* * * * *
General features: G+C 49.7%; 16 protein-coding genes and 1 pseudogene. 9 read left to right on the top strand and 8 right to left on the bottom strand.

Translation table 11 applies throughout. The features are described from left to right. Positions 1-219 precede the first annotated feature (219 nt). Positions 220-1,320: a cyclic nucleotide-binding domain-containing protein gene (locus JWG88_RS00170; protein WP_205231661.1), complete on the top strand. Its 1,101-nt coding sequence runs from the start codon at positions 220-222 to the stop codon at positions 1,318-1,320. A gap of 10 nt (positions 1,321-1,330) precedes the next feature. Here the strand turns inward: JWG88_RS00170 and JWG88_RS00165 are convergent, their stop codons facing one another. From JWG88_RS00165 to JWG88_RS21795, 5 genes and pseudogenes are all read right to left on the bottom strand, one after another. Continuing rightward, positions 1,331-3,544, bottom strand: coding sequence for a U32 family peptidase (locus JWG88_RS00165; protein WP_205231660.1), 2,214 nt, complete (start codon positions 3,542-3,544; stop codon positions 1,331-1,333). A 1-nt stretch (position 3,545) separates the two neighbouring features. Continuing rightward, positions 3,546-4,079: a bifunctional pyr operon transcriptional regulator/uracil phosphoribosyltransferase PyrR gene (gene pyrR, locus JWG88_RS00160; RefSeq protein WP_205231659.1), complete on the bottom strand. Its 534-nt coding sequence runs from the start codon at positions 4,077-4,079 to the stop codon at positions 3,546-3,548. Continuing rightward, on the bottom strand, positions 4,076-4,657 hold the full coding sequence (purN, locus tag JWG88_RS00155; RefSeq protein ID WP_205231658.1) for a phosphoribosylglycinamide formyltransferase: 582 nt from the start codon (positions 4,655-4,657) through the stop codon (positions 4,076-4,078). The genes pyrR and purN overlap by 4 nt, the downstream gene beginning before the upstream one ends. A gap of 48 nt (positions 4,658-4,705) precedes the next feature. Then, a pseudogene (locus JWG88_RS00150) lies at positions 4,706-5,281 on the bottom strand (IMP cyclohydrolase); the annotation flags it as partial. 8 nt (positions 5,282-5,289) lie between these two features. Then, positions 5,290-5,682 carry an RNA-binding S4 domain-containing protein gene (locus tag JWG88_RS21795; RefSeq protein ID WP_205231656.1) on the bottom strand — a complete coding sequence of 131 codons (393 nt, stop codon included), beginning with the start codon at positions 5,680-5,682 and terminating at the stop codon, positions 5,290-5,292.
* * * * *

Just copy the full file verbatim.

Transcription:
General features: G+C 49.7%; 16 protein-coding genes and 1 pseudogene. 9 read left to right on the top strand and 8 right to left on the bottom strand.

Translation table 11 applies throughout. The features are described from left to right. Positions 1-219 precede the first annotated feature (219 nt). Positions 220-1,320: a cyclic nucleotide-binding domain-containing protein gene (locus JWG88_RS00170; protein WP_205231661.1), complete on the top strand. Its 1,101-nt coding sequence runs from the start codon at positions 220-222 to the stop codon at positions 1,318-1,320. A gap of 10 nt (positions 1,321-1,330) precedes the next feature. Here the strand turns inward: JWG88_RS00170 and JWG88_RS00165 are convergent, their stop codons facing one another. From JWG88_RS00165 to JWG88_RS21795, 5 genes and pseudogenes are all read right to left on the bottom strand, one after another. Continuing rightward, positions 1,331-3,544, bottom strand: coding sequence for a U32 family peptidase (locus JWG88_RS00165; protein WP_205231660.1), 2,214 nt, complete (start codon positions 3,542-3,544; stop codon positions 1,331-1,333). A 1-nt stretch (position 3,545) separates the two neighbouring features. Continuing rightward, positions 3,546-4,079: a bifunctional pyr operon transcriptional regulator/uracil phosphoribosyltransferase PyrR gene (gene pyrR, locus JWG88_RS00160; RefSeq protein WP_205231659.1), complete on the bottom strand. Its 534-nt coding sequence runs from the start codon at positions 4,077-4,079 to the stop codon at positions 3,546-3,548. Continuing rightward, on the bottom strand, positions 4,076-4,657 hold the full coding sequence (purN, locus tag JWG88_RS00155; RefSeq protein ID WP_205231658.1) for a phosphoribosylglycinamide formyltransferase: 582 nt from the start codon (positions 4,655-4,657) through the stop codon (positions 4,076-4,078). The genes pyrR and purN overlap by 4 nt, the downstream gene beginning before the upstream one ends. A gap of 48 nt (positions 4,658-4,705) precedes the next feature. Then, a pseudogene (locus JWG88_RS00150) lies at positions 4,706-5,281 on the bottom strand (IMP cyclohydrolase); the annotation flags it as partial. 8 nt (positions 5,282-5,289) lie between these two features. Then, positions 5,290-5,682 carry an RNA-binding S4 domain-containing protein gene (locus tag JWG88_RS21795; RefSeq protein ID WP_205231656.1) on the bottom strand — a complete coding sequence of 131 codons (393 nt, stop codon included), beginning with the start codon at positions 5,680-5,682 and terminating at the stop codon, positions 5,290-5,292.